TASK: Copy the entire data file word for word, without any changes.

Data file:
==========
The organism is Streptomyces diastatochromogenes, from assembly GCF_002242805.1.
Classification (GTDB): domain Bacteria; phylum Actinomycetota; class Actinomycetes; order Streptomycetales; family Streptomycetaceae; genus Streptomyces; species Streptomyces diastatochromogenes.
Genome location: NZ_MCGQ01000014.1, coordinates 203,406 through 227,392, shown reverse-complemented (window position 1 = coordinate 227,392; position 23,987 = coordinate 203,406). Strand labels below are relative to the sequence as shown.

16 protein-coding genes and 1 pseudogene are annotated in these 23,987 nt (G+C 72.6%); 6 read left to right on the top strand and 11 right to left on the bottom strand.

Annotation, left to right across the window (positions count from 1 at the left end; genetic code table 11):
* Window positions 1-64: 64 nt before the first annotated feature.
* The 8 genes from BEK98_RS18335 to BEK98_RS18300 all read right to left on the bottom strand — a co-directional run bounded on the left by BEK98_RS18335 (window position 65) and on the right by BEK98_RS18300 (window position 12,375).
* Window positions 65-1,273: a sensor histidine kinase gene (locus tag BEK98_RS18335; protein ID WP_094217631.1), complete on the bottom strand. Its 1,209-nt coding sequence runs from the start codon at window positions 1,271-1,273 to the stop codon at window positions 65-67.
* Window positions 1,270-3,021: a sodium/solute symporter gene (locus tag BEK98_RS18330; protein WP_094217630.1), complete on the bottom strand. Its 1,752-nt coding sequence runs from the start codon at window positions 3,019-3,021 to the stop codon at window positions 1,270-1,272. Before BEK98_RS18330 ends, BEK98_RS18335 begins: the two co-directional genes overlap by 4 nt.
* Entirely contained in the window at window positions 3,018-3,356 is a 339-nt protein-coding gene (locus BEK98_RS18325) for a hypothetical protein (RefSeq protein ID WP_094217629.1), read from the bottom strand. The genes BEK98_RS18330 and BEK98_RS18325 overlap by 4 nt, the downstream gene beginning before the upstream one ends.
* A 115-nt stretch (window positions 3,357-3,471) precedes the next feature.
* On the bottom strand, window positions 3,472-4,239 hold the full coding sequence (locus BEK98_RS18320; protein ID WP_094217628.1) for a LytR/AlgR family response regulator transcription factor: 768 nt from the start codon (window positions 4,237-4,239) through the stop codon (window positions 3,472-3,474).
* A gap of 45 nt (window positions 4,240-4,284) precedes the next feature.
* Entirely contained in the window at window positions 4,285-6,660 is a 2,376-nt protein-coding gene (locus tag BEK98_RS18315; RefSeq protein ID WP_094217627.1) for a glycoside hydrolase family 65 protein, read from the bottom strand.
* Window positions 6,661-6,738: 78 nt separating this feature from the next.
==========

The organism is Streptomyces diastatochromogenes, from assembly GCF_002242805.1.
Classification (GTDB): domain Bacteria; phylum Actinomycetota; class Actinomycetes; order Streptomycetales; family Streptomycetaceae; genus Streptomyces; species Streptomyces diastatochromogenes.
Genome location: NZ_MCGQ01000014.1, coordinates 203,406 through 227,392, shown reverse-complemented (window position 1 = coordinate 227,392; position 23,987 = coordinate 203,406). Strand labels below are relative to the sequence as shown.

16 protein-coding genes and 1 pseudogene are annotated in these 23,987 nt (G+C 72.6%); 6 read left to right on the top strand and 11 right to left on the bottom strand.

Annotation, left to right across the window (positions count from 1 at the left end; genetic code table 11):
* Window positions 1-64: 64 nt before the first annotated feature.
* The 8 genes from BEK98_RS18335 to BEK98_RS18300 all read right to left on the bottom strand — a co-directional run bounded on the left by BEK98_RS18335 (window position 65) and on the right by BEK98_RS18300 (window position 12,375).
* Window positions 65-1,273: a sensor histidine kinase gene (locus tag BEK98_RS18335; protein ID WP_094217631.1), complete on the bottom strand. Its 1,209-nt coding sequence runs from the start codon at window positions 1,271-1,273 to the stop codon at window positions 65-67.
* Window positions 1,270-3,021: a sodium/solute symporter gene (locus tag BEK98_RS18330; protein WP_094217630.1), complete on the bottom strand. Its 1,752-nt coding sequence runs from the start codon at window positions 3,019-3,021 to the stop codon at window positions 1,270-1,272. Before BEK98_RS18330 ends, BEK98_RS18335 begins: the two co-directional genes overlap by 4 nt.
* Entirely contained in the window at window positions 3,018-3,356 is a 339-nt protein-coding gene (locus BEK98_RS18325) for a hypothetical protein (RefSeq protein ID WP_094217629.1), read from the bottom strand. The genes BEK98_RS18330 and BEK98_RS18325 overlap by 4 nt, the downstream gene beginning before the upstream one ends.
* A 115-nt stretch (window positions 3,357-3,471) precedes the next feature.
* On the bottom strand, window positions 3,472-4,239 hold the full coding sequence (locus BEK98_RS18320; protein ID WP_094217628.1) for a LytR/AlgR family response regulator transcription factor: 768 nt from the start codon (window positions 4,237-4,239) through the stop codon (window positions 3,472-3,474).
* A gap of 45 nt (window positions 4,240-4,284) precedes the next feature.
* Entirely contained in the window at window positions 4,285-6,660 is a 2,376-nt protein-coding gene (locus tag BEK98_RS18315; RefSeq protein ID WP_094217627.1) for a glycoside hydrolase family 65 protein, read from the bottom strand.
* Window positions 6,661-6,738: 78 nt separating this feature from the next.